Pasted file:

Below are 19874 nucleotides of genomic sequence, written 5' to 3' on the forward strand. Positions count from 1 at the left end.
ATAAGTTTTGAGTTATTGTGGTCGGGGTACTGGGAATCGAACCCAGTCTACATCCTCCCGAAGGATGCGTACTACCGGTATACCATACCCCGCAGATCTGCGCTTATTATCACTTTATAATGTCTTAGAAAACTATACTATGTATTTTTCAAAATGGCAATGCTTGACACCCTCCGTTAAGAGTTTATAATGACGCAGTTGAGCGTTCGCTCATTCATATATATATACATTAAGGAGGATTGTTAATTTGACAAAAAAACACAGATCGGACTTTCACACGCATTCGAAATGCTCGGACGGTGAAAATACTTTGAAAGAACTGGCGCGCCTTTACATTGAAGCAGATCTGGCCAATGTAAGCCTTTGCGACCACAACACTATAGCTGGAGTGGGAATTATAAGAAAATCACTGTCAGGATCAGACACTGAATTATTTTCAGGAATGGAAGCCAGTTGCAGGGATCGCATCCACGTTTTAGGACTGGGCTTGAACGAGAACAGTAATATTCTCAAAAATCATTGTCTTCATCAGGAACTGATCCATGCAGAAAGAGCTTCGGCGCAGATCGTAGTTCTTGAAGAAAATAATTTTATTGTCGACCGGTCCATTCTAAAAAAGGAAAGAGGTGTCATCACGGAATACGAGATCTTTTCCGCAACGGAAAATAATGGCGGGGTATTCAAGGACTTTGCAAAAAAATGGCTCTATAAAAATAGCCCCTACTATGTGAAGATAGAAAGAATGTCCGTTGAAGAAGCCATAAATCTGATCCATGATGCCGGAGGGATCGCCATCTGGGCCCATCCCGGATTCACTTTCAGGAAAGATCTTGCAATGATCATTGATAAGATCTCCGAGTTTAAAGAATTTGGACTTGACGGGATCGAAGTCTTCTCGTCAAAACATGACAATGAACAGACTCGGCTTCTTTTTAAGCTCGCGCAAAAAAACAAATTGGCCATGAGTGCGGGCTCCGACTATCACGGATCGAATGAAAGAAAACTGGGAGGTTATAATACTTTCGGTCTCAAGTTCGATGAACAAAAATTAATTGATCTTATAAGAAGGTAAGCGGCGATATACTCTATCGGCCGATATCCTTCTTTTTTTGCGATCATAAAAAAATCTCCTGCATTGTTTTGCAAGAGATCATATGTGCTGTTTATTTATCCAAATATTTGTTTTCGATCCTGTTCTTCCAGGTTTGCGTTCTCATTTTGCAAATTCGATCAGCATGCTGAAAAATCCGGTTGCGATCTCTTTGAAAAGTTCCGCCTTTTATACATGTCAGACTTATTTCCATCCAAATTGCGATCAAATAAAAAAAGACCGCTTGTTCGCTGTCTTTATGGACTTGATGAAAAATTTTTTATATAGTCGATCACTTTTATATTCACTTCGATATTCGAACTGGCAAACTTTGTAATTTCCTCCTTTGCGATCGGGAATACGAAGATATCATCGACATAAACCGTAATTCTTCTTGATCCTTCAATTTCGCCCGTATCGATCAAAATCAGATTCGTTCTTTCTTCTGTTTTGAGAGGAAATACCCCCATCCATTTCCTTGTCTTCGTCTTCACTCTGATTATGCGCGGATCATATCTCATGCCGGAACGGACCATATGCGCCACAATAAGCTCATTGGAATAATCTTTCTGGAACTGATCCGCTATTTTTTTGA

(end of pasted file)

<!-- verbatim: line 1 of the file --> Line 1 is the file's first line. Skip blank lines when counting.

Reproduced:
Below are 19874 nucleotides of genomic sequence, written 5' to 3' on the forward strand. Positions count from 1 at the left end.